In people at least 65 years of age who consumed diets high in saturated and trans fats, copper intake was associated with accelerated cognitive decline. Copper bound to cholesterol is also commonly found in the β-amyloid plaques characteristic of Alzheimer’s disease.4

Excess quantities of these metals primarily come from meat, followed by multivitamin/multimineral supplements. Copper in supplements and drinking water is even more toxic than copper derived from food sources.1   

The author of this new report has outlined steps that we can take to limit our exposure to copper and iron, including:

  • Avoiding or minimizing red meat consumption

  • Avoiding drinking water from copper pipes

  • Choosing a multivitamin that does not contain copper and iron. 

Dr. Fuhrman designed his Gentle Care Formula multivitamin/multimineral to be free of potentially toxic ingredients like copper and iron.

 

References:

1. American Chemical Society (2010, January 22). Consumers over age 50 should consider cutting copper and iron intake, report suggests. ScienceDaily. Retrieved January 29, 2010, from http://www.sciencedaily.com /releases/2010/01/100120113553.htm 

Brewer GJ. Risks of Copper and Iron Toxicity during Aging in Humans. Chem Res Toxicol. 2009 Dec 7. [Epub ahead of print]

2. Brewer GJ. Iron and Copper Toxicity in Diseases of Aging, Particularly Atherosclerosis and Alzheimer’s Disease. Exp Biol Med 232 (2): 323. 2007

3. Kidd PM. Neurodegeneration from Mitochondrial Insufficiency: Nutrients, Stem Cells, Growth Factors, and Prospects for Brain Rebuilding Using Integrative Management. Alternative Medicine Review 2005;10(4):268-293

4. Morris MC et al. Dietary copper and high saturated and trans fat intakes associated with cognitive decline. Arch Neurol. 2006 Aug;63(8):1085-8.

Dr. Fuhrman warns: DO NOT take multivitamins or prenatal vitamins that contain folic acid

Folic acid supplementation is dangerous – especially for pregnant women

In a 10-year study,1,2 scientists found that women who take multivitamins containing folic acid increase their breast cancer risk by 20-30%.

Even more alarming are the associations between supplemental folic acid during pregnancy and death from breast cancer,8 and asthma and respiratory tract infections in children.5-6

Read full article

broccoli

Folic acid is the synthetic form of folate, a B vitamin, which is abundant in green vegetables. Folate protects against birth defects known as neural tube defects (NTDs). Pregnant women could safely increase their folate status and prevent NTDs by eating green vegetables, but instead they are instructed to take folic acid supplements, putting them and their children at risk. Folic acid supplements are not a substitute for folate-containing green vegetables – there are inverse associations between maternal vegetable intake and childhood cancers.12-13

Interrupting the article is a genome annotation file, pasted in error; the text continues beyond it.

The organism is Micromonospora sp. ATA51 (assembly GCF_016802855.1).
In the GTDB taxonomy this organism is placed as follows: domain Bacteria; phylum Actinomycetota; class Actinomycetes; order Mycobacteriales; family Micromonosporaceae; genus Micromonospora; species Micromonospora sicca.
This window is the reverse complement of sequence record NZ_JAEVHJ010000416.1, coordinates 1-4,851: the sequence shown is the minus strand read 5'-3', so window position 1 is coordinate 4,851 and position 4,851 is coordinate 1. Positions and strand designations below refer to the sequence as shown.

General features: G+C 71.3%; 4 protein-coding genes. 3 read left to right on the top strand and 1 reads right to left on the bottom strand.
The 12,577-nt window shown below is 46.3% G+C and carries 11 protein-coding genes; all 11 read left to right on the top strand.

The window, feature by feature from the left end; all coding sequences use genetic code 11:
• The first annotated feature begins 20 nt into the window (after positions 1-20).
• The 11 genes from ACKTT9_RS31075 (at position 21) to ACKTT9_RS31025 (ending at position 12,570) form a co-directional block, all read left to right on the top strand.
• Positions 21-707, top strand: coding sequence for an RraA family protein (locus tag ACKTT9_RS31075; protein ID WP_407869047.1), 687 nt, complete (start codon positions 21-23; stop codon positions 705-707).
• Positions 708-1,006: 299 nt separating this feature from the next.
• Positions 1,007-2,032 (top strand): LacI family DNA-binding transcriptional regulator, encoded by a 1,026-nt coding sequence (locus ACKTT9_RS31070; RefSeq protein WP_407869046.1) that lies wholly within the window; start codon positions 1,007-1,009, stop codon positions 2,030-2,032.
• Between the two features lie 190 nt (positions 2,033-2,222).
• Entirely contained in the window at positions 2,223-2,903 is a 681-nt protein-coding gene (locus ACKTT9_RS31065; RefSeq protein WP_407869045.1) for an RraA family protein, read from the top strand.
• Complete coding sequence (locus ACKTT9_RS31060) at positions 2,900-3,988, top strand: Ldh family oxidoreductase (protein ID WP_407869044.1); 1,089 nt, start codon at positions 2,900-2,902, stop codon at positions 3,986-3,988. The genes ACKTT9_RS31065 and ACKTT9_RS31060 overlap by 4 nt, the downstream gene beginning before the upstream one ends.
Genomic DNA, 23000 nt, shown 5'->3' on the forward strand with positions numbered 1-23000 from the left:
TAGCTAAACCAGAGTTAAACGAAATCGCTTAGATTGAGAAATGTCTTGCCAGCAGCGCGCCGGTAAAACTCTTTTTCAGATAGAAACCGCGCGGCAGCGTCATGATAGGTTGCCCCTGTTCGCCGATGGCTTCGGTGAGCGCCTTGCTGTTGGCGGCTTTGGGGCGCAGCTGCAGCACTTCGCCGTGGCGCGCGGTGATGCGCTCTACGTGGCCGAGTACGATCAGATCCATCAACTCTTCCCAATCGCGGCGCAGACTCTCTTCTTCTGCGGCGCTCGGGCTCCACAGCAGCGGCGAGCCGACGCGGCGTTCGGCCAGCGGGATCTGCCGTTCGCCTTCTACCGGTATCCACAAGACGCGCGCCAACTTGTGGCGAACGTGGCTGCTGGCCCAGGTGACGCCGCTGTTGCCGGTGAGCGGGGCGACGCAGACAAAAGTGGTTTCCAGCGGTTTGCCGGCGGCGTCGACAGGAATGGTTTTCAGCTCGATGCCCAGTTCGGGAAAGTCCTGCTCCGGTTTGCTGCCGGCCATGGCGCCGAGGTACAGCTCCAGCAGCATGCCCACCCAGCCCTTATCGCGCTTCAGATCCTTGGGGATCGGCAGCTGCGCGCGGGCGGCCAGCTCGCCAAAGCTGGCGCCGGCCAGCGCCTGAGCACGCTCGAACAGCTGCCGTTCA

Unlike synthetic folic acid, folate obtained from food sources – especially green vegetables – protects against breast and prostate cancer.

There is inverse relationship between dietary folate intake and breast and prostate cancer.14,3 Chemical differences between folate and folic acid translate into differences in uptake and processing of these two substances by the cells in the intestinal wall – excess folic acid in the circulation can occur. Luckily, folate from food comes naturally packaged in balance with other micronutrients and the body regulates its absorption.9

Rich sources of food folate

As a reference point, the U.S. RDA for folate is 400μg. Below is the approximate folate content for a 100-calorie serving.8

Spinach, raw

843 μg

Romaine lettuce

800 μg

Asparagus, cooked

750 μg

Mustard greens, raw

700 μg

Collards, raw

550 μg

Broccoli, cooked

300 μg

Edamame

225 μg

Chickpeas

150 μg

Papaya

90 μg

Orange

70 μg

Blackberries

55 μg

Avocado

50 μg

Sunflower seeds

40 μg

Quinoa, cooked

35 μg

Additional foods listed in full article

Clearly, we do not need synthetic folic acid supplements to meet our daily folate requirements.

Dr. Fuhrman’s Gentle Care Formula Multivitamin does not contain folic acid

Supplemental folic acid has also been linked to prostate cancer3, colorectal cancer4, and overall cancer mortality.7 Because folate is abundant in the nutritarian diet, and synthetic folic acid is so potentially dangerous, folic acid is not included in Dr. Fuhrman’s Gentle Care multivitamin.

Dr. Fuhrman does not recommend prenatal vitamins because of the potentially harmful ingredients, such as folic acid.

Dr. Fuhrman’s special recommendations for pregnant women:

(See full article for references)

 

Vitamins and Selenium Don't Prevent Prostate Cancer

Cancer is a disease. And according to Dr. Fuhrman, eating lots of high-nutrient foods protect against prostate cancer, namely fruits and vegetables, like watermelon, tomatoes, pomegranates, green vegetables, berries and figs. And avoiding harmful foods, like meat and dairy, help reduce men’s risk of prostate cancer. A healthy diet is key! Not just taking supplements and eating crappy food.

That’s why a new study in the Journal of the American Medical Association reveals vitamin C, vitamin E and selenium don’t prevent prostate cancer. Researchers found that 35,533 cancer-free men, in their 50’s, who took selenium and vitamin supplements, several years later had the same risk of developing prostate cancer as men who received the placebo, Health Magazine investigates.

And similar research has shown simply taking vitamins C and E don’t ward off heart disease either.